Cycling is a great way to burn kilojoules, tone your muscles, build stamina and have fun!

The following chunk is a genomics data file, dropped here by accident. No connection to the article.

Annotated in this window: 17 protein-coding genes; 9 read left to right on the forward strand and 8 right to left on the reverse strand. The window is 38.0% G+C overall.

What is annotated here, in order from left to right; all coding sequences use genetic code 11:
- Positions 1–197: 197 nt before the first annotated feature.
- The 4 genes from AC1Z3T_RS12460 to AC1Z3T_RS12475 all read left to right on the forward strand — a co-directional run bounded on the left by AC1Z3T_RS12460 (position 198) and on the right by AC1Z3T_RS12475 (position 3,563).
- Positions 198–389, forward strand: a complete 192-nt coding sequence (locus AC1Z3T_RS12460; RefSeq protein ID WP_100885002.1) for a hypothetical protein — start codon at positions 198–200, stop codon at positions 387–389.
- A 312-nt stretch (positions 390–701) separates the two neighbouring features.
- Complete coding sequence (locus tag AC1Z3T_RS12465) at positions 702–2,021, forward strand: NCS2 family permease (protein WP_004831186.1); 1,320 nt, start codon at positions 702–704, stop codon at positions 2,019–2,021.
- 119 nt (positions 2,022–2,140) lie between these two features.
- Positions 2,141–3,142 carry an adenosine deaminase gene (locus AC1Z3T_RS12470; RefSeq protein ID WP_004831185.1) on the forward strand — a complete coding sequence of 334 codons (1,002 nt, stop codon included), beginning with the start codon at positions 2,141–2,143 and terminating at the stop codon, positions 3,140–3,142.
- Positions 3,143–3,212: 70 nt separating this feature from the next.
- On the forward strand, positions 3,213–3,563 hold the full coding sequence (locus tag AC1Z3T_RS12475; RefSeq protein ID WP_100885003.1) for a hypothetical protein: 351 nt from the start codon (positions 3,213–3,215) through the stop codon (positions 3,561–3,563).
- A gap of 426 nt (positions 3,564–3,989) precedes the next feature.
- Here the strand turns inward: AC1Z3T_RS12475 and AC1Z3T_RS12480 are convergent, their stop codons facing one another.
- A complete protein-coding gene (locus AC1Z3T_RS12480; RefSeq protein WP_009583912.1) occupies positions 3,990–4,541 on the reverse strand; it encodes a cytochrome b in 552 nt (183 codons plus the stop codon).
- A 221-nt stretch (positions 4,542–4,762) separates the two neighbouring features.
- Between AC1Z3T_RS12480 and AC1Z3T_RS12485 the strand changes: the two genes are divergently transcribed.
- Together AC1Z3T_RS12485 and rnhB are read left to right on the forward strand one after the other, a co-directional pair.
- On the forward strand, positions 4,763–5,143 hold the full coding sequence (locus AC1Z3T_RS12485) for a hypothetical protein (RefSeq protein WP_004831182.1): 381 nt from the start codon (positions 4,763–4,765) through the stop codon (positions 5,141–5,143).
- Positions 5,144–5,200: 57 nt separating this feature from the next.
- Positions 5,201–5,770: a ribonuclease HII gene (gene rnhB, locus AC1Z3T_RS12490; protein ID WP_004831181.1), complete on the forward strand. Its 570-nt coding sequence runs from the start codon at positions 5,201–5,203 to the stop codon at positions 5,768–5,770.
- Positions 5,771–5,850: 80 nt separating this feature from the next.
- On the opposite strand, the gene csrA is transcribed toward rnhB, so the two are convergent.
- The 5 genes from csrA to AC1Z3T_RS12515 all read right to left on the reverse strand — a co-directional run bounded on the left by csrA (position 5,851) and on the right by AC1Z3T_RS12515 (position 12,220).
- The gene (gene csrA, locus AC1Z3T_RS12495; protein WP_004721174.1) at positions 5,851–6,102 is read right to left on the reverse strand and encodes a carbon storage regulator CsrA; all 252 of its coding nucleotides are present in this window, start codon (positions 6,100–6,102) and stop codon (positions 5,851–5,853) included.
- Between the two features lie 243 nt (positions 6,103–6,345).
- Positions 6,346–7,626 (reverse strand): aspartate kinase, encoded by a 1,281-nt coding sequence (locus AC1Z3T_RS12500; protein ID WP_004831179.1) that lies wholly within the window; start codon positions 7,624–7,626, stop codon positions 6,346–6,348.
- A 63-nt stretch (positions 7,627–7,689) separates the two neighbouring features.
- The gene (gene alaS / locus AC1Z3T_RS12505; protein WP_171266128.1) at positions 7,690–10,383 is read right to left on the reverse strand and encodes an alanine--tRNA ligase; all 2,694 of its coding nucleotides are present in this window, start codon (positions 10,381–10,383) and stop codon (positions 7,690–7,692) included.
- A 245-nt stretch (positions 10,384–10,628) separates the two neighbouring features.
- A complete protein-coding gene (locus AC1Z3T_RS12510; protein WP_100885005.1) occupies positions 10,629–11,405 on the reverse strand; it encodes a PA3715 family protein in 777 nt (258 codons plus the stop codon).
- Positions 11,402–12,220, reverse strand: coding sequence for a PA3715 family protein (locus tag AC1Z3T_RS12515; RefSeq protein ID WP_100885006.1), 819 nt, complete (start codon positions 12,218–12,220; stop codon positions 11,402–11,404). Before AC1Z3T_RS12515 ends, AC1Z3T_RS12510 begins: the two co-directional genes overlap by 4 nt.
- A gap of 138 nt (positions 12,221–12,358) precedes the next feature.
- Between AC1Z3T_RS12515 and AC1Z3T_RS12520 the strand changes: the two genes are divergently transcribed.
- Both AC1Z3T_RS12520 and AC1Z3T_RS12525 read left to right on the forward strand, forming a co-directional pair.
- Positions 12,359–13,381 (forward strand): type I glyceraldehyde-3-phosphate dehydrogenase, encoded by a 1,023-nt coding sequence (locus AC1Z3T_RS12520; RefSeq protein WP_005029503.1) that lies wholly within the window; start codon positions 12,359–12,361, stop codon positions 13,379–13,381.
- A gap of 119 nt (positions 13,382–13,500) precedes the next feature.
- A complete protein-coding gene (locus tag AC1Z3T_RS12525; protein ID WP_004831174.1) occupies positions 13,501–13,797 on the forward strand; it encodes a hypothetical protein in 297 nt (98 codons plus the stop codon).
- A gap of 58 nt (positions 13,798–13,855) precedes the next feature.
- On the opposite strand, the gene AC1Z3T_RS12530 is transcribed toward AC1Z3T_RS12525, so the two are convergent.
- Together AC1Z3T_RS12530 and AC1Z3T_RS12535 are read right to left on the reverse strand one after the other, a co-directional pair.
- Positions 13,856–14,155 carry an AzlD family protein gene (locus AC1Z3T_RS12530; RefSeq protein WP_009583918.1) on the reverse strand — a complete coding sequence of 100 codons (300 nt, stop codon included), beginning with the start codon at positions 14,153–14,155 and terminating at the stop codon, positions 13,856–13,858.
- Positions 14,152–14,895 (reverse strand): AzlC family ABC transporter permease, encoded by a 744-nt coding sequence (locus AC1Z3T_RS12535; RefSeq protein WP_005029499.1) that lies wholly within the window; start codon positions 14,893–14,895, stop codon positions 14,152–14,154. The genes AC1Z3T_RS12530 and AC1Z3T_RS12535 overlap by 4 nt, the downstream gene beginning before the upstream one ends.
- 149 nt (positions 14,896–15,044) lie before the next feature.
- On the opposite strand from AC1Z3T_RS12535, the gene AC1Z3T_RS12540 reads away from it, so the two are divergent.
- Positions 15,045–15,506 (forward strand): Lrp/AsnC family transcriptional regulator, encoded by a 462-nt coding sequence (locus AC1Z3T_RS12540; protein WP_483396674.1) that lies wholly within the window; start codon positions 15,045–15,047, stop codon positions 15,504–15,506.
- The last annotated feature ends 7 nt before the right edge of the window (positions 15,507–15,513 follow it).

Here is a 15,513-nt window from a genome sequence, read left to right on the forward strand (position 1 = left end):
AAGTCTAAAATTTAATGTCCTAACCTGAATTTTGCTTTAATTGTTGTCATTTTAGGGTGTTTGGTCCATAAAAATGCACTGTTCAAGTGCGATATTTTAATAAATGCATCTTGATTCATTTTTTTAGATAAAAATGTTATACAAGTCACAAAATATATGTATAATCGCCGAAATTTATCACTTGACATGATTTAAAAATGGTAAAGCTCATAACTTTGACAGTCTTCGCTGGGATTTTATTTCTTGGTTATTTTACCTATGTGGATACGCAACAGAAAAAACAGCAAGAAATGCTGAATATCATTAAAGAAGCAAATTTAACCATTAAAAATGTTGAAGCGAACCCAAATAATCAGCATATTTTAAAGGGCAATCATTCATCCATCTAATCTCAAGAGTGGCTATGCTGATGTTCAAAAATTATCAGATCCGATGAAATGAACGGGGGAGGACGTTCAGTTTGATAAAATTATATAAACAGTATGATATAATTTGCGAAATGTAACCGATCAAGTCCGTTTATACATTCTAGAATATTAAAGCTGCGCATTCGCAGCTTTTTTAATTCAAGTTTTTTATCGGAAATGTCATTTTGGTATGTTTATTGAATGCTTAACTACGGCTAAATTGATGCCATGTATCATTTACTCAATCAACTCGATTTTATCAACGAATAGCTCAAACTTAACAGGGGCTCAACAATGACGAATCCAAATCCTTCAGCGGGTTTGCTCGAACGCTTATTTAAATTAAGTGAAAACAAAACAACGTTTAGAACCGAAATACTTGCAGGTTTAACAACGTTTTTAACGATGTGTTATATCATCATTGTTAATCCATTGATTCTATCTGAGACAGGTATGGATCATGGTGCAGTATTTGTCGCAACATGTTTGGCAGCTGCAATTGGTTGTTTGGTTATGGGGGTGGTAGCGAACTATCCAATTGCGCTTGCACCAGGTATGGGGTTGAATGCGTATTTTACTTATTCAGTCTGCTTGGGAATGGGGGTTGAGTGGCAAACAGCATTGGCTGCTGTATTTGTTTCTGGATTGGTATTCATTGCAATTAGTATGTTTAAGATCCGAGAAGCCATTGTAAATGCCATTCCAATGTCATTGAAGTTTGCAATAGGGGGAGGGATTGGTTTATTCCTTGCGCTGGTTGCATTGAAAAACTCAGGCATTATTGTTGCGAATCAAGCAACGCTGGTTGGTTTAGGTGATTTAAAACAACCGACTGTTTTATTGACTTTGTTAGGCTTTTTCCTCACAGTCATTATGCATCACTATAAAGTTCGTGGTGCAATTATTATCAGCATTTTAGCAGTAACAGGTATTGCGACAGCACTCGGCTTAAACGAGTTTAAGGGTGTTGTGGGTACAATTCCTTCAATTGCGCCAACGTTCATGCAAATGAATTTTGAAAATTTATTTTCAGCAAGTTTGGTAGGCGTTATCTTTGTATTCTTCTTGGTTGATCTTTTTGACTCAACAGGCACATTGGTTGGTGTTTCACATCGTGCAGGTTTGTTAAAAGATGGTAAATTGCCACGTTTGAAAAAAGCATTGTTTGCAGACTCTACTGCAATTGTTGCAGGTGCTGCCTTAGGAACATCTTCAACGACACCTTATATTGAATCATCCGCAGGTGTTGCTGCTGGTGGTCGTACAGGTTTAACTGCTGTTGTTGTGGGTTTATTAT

Do you want to burn kilojoules? Build muscle or improve your overall cardiovascular fitness? Cycling could be the form of exercise you’ve been looking for. It is a highly effective exercise that you can add to your daily commute, enjoy on the weekends or do at the gym. Whether you choose to ride a stationary bike or hit the road, here are some tips and tricks to refine your workout and achieve your goals. Duration vs Intensity The duration and intensity of your workout will help to determine how many kilojoules you burn. Ride at an intensity that suits your current fitness level, but pushes you out of your comfort zone, at a time that you can commit to. Listen to your body, become your own coach and cycle your way to a leaner and fitter you. Keep It Slow and Steady for Low Impact Riding a bike is a low-impact activity and an ideal choice for days when you want to give your joints a rest. But don’t let the term ‘low-impact’ trick you into to thinking that cycling is easy! If you’re a beginner, or are starting again after a long time, it’s important to take it slow. It’s better to ease your body back into exercise with a low-to-moderate intensity level than shocking it with an intense ride. Start with a nice, steady ride at a moderate intensity level for about 45-60 minutes. Speed It Up to Shed More Kilojoules Increase your intensity level by adjusting your speed. The faster you go, the harder your body has to work and the more energy you’ll expend. Why not challenge yourself and cycle at a higher intensity level. Mix It Up for a Challenge Interval training on a bike is great for burning kilojoules and improving your cardiovascular fitness level! If you’re pressed for time, try to alternate between periods of high and low intensity for a more challenging session! You can make your workout even more intense with shorter rest periods. Add Resistance to Build Muscle Strengthen your muscles by adding some resistance to your workout! If you’re outdoors, look for hills or roads with a steep incline, so your muscles will exert more effort. If you’re on a stationary bike, experiment with the resistance adjustment until you find a level that’s difficult but lets you keep moving at a good pace. Remember: if you push too hard, you risk putting too much pressure on your knees and riding with poor form is never a good idea! If you’re on a stationary bike, imagine you’re on the road and ask yourself: ‘Would I be able to cycle up a hill without falling off?’ If the answer is no, reduce the resistance. You should try to make indoor cycling as close to road biking as possible. Ride for Endurance Improve your endurance, by cycling for longer periods of time. Your duration should be relative to your current fitness level. Ninety minutes or more is an endurance ride, but if you’re new to cycling, 60 minutes is a good starting point. Steadily build up your distance and duration over time with the aim to push yourself a little harder every time. Source